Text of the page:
Landmine kills four soldiers in northern Niger


NIAMEY, July 31 (Reuters) - Four soldiers were killed in Niger on Tuesday when their vehicle hit a landmine while escorting a civilian convoy through a zone where Tuareg-led rebels operate, the government said.


(02.08.2007)

The blast brings to at least 40 the number of soldiers killed since the rebel Niger Movement for Justice (MNJ) launched an insurgency in February to demand greater autonomy for the vast region around the ancient Saharan caravan town of Agadez.

The vehicle hit the mine between Agadez and Dirkou while the troops were escorting trucks carrying provisions for the China National Petroleum Corporation (CNPC), which is exploring for oil in Niger's desert north.

Two soldiers and three civilians were wounded by the mine, government officials said.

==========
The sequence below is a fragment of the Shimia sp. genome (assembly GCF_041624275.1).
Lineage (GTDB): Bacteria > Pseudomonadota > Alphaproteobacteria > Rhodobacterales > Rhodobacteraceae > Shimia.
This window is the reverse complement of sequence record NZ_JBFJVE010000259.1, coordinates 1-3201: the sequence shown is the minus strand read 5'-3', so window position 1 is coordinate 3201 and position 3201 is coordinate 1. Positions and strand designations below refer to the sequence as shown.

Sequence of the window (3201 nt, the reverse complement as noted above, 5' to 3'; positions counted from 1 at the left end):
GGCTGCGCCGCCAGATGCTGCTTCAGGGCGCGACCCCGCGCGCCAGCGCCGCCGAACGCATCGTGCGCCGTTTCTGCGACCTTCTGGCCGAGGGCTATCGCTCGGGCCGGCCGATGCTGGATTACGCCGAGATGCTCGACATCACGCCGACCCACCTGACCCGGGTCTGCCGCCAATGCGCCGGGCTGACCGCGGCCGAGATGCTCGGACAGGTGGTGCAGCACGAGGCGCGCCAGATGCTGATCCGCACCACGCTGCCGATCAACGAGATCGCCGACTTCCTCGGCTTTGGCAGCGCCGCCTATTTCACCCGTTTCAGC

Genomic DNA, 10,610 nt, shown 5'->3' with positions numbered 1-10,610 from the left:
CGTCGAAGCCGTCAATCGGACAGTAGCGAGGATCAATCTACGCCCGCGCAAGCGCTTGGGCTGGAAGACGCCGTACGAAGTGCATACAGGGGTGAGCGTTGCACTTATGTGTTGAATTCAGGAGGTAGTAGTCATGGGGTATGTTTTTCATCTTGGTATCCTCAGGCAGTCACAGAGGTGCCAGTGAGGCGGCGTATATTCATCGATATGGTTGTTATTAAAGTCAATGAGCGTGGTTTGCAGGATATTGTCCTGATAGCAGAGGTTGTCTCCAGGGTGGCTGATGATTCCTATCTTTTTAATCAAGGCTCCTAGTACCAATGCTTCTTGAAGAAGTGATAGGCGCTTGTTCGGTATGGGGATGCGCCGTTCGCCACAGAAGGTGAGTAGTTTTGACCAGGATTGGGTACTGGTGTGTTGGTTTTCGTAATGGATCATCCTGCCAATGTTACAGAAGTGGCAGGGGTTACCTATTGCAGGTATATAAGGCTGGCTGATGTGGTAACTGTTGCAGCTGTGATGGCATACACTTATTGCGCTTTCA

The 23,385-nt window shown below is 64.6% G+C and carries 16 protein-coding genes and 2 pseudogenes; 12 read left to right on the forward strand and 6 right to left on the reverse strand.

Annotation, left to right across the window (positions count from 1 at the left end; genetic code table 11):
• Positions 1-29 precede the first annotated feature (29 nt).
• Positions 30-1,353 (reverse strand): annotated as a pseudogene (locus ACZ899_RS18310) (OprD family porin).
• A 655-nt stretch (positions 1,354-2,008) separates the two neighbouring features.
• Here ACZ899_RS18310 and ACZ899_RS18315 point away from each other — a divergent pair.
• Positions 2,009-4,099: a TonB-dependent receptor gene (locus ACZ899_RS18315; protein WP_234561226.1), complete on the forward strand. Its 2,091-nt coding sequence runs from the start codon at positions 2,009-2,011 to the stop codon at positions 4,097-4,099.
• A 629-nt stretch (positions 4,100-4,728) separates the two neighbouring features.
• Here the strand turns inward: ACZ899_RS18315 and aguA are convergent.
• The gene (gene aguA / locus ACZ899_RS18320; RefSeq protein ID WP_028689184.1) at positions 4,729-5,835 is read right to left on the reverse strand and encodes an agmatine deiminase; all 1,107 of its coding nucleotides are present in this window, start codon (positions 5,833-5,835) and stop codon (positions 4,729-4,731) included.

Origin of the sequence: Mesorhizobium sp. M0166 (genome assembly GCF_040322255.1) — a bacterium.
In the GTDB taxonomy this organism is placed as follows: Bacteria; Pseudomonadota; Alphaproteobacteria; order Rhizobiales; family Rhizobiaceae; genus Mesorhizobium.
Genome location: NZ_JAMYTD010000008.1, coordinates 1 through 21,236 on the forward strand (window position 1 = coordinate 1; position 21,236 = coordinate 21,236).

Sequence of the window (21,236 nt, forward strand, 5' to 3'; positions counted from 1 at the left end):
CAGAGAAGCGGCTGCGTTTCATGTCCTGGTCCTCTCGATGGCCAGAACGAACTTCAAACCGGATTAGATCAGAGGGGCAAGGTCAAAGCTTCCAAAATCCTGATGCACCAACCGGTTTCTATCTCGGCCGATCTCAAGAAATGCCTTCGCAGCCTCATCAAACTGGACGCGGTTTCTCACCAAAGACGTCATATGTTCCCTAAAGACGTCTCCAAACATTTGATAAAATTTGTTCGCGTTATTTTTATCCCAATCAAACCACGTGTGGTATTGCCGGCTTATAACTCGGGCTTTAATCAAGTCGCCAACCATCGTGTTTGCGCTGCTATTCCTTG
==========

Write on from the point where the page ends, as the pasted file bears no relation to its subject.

"Despite these distressing ordeals, the state will continue to use all necessary means to guarantee the security of the population and of our foreign partners," the interior ministry said in a statement.

The MNJ, dismissed by the government as common bandits, has captured dozens of soldiers and attacked mining interests in the region, which holds some of the world's biggest uranium reserves and where oil prospecting is under way.

Earlier this month the MNJ kidnapped an executive from the Chinese uranium firm Sino-U, which it accused of helping the government to buy arms. He was later released unharmed.

Some firms have said their suppliers are wondering whether it is safe to continue operating in the mineral-rich region.

The light-skinned Tuaregs, famed for their blue turbans, rebelled in the 1990s demanding more autonomy from the black African-dominated government after a brutal clampdown by the security forces in which scores of civilians were killed.

Most rebel groups signed a peace deal in 1995 but the MNJ, which says it has nearly 2,000 fighters, maintains the peace accords have not been fully respected and the north remains marginalised.

The government says the vast majority of Tuareg demands from the 1990s, including the integration of former fighters and more political power for local leaders, have been met.

Von: Abdoulaye Massalatchi, www.alertnet.org

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